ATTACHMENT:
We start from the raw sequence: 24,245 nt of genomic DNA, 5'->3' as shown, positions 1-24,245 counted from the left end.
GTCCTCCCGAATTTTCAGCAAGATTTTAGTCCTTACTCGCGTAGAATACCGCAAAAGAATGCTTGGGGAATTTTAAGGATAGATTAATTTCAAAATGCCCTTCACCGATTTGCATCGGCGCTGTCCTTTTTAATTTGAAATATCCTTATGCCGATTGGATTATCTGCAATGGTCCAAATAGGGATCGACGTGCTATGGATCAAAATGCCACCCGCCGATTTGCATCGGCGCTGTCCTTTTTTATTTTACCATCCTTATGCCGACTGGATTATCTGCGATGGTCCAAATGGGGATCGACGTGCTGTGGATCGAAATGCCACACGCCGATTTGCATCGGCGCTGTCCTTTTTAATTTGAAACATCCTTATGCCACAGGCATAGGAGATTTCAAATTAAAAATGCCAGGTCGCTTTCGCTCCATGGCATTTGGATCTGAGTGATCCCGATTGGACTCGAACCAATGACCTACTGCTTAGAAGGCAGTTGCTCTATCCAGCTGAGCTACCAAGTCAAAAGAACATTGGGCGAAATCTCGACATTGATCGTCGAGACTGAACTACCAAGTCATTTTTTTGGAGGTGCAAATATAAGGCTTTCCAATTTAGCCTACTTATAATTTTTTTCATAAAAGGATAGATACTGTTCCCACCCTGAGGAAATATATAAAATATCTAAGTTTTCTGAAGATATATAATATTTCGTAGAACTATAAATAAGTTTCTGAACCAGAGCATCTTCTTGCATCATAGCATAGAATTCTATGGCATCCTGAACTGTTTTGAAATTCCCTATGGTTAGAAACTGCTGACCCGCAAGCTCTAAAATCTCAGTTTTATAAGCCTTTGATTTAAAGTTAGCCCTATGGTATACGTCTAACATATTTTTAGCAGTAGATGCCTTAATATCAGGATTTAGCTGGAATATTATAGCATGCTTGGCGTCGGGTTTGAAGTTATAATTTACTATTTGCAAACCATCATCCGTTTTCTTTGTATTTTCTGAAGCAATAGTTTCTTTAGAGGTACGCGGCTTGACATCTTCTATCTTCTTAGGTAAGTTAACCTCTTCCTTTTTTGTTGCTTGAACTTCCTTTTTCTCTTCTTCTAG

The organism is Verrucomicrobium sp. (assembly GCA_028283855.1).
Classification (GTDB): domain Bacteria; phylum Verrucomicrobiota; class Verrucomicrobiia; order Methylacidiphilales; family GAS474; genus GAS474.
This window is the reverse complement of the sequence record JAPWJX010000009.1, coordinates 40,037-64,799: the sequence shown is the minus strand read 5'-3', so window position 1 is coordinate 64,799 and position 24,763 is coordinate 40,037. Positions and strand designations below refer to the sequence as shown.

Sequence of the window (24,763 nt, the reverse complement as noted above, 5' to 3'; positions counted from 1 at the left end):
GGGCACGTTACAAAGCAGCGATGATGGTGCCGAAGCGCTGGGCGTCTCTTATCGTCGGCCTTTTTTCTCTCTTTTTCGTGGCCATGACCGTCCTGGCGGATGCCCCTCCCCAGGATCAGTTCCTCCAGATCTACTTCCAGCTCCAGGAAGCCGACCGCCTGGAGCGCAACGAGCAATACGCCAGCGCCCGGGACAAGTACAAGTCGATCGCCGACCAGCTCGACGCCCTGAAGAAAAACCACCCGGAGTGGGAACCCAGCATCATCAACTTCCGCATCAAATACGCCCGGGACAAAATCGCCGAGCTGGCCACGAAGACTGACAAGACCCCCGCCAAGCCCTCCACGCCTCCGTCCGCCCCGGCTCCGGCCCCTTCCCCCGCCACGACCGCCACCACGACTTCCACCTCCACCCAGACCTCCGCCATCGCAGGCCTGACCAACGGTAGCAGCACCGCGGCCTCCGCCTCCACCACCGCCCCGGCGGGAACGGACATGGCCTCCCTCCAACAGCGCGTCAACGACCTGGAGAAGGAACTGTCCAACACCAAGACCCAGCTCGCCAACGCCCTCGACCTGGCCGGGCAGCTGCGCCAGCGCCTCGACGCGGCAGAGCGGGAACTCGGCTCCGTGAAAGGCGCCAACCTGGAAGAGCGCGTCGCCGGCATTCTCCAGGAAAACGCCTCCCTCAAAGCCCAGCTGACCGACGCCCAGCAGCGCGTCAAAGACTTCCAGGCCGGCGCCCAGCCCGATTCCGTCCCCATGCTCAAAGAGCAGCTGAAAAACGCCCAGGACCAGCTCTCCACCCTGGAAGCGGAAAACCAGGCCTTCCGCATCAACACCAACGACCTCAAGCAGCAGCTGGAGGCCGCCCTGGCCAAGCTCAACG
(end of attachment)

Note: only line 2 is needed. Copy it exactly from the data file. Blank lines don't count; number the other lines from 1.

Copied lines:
GTCCTCCCGAATTTTCAGCAAGATTTTAGTCCTTACTCGCGTAGAATACCGCAAAAGAATGCTTGGGGAATTTTAAGGATAGATTAATTTCAAAATGCCCTTCACCGATTTGCATCGGCGCTGTCCTTTTTAATTTGAAATATCCTTATGCCGATTGGATTATCTGCAATGGTCCAAATAGGGATCGACGTGCTATGGATCAAAATGCCACCCGCCGATTTGCATCGGCGCTGTCCTTTTTTATTTTACCATCCTTATGCCGACTGGATTATCTGCGATGGTCCAAATGGGGATCGACGTGCTGTGGATCGAAATGCCACACGCCGATTTGCATCGGCGCTGTCCTTTTTAATTTGAAACATCCTTATGCCACAGGCATAGGAGATTTCAAATTAAAAATGCCAGGTCGCTTTCGCTCCATGGCATTTGGATCTGAGTGATCCCGATTGGACTCGAACCAATGACCTACTGCTTAGAAGGCAGTTGCTCTATCCAGCTGAGCTACCAAGTCAAAAGAACATTGGGCGAAATCTCGACATTGATCGTCGAGACTGAACTACCAAGTCATTTTTTTGGAGGTGCAAATATAAGGCTTTCCAATTTAGCCTACTTATAATTTTTTTCATAAAAGGATAGATACTGTTCCCACCCTGAGGAAATATATAAAATATCTAAGTTTTCTGAAGATATATAATATTTCGTAGAACTATAAATAAGTTTCTGAACCAGAGCATCTTCTTGCATCATAGCATAGAATTCTATGGCATCCTGAACTGTTTTGAAATTCCCTATGGTTAGAAACTGCTGACCCGCAAGCTCTAAAATCTCAGTTTTATAAGCCTTTGATTTAAAGTTAGCCCTATGGTATACGTCTAACATATTTTTAGCAGTAGATGCCTTAATATCAGGATTTAGCTGGAATATTATAGCATGCTTGGCGTCGGGTTTGAAGTTATAATTTACTATTTGCAAACCATCATCCGTTTTCTTTGTATTTTCTGAAGCAATAGTTTCTTTAGAGGTACGCGGCTTGACATCTTCTATCTTCTTAGGTAAGTTAACCTCTTCCTTTTTTGTTGCTTGAACTTCCTTTTTCTCTTCTTCTAG